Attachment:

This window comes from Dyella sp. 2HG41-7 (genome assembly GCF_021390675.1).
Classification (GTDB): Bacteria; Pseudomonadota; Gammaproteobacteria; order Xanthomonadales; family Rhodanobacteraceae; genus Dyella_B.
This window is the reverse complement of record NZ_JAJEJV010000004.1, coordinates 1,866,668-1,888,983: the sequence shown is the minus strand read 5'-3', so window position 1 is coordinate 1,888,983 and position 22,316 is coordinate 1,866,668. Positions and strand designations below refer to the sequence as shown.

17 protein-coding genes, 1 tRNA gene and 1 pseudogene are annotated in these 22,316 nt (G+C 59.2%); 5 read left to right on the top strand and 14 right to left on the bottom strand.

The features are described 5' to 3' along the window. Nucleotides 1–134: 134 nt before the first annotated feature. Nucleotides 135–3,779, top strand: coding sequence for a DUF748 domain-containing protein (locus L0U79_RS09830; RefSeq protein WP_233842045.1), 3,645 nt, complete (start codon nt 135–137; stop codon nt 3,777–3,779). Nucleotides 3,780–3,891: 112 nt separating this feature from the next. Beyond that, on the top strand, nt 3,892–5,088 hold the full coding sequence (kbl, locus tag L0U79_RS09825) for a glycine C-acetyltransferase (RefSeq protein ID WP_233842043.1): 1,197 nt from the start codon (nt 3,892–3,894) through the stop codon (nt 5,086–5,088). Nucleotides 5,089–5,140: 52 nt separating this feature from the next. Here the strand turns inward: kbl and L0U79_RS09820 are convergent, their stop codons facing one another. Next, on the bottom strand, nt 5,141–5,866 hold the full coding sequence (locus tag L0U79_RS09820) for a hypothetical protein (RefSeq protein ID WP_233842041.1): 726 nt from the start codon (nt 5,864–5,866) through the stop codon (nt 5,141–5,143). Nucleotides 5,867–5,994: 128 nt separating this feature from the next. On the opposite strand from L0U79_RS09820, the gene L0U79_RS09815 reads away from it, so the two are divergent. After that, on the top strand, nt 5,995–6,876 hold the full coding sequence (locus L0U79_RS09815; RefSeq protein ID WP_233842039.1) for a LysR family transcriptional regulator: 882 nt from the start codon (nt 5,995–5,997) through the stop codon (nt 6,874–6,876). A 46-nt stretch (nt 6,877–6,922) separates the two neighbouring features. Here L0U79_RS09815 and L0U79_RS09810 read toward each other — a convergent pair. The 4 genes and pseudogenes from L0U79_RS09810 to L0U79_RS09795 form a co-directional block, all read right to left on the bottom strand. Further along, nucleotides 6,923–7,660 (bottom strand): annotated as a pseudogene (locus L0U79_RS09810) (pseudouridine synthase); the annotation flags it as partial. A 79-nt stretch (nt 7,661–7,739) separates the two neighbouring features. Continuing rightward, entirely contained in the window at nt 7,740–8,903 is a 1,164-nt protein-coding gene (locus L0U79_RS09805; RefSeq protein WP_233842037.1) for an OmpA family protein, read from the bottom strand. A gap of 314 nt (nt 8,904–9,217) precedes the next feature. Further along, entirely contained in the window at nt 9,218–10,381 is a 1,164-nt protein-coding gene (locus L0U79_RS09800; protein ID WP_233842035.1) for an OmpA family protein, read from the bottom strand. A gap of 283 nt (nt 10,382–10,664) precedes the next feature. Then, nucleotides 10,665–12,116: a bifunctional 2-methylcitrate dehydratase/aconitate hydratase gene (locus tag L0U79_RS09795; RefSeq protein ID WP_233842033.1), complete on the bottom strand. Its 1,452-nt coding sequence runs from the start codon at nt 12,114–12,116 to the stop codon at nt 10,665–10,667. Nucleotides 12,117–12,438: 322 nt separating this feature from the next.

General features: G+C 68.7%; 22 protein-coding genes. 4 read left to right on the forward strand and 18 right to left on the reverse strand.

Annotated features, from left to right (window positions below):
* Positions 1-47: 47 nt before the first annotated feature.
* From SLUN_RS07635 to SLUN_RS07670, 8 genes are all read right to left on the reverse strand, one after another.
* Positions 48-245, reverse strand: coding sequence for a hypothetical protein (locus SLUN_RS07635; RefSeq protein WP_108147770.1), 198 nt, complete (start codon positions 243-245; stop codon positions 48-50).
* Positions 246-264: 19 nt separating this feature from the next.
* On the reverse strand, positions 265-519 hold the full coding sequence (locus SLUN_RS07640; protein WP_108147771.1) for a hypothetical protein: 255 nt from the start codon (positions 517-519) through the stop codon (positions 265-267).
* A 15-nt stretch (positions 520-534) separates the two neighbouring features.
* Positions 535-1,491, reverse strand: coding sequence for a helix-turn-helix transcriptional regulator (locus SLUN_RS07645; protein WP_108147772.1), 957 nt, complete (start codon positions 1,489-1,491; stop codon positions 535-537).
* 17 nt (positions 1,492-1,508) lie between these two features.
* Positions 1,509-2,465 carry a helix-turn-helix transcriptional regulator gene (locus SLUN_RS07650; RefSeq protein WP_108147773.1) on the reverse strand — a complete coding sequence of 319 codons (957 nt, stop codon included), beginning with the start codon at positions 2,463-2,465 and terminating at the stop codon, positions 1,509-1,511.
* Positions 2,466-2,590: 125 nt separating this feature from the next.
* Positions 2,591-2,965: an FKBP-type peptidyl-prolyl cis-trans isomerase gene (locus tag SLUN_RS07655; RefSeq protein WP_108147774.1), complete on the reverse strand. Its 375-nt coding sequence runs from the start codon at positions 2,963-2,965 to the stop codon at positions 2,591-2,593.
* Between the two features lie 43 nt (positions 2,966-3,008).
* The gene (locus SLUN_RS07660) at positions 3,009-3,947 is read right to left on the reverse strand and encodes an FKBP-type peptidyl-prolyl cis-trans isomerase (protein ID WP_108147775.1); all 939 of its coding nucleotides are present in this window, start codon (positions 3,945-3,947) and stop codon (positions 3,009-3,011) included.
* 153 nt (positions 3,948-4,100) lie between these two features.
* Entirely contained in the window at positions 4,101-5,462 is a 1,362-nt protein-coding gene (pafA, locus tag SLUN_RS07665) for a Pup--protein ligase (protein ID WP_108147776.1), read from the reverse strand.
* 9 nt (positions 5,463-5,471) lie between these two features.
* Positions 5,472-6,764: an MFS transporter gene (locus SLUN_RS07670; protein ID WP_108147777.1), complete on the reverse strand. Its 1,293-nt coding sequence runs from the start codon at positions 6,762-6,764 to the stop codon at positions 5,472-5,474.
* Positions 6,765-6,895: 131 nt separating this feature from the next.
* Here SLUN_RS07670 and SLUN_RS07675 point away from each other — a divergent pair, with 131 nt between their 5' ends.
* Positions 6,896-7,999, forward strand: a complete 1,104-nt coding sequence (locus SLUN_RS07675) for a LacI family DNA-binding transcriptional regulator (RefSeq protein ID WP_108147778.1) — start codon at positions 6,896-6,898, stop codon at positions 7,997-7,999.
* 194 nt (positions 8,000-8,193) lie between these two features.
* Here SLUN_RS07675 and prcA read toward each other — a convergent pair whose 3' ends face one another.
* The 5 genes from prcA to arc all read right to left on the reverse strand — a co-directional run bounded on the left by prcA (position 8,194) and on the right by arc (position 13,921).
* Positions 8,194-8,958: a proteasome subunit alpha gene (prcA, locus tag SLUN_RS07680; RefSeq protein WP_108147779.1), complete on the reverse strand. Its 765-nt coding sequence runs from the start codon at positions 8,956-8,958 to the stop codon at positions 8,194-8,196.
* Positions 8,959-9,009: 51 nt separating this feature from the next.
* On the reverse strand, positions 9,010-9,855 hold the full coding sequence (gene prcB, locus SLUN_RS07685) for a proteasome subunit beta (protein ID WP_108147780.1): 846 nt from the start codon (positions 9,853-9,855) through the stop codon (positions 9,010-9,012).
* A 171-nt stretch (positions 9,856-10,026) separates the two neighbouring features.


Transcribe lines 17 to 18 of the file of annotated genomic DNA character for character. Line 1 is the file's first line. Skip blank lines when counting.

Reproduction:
* Positions 2,466-2,590: 125 nt separating this feature from the next.
* Positions 2,591-2,965: an FKBP-type peptidyl-prolyl cis-trans isomerase gene (locus tag SLUN_RS07655; RefSeq protein WP_108147774.1), complete on the reverse strand. Its 375-nt coding sequence runs from the start codon at positions 2,963-2,965 to the stop codon at positions 2,591-2,593.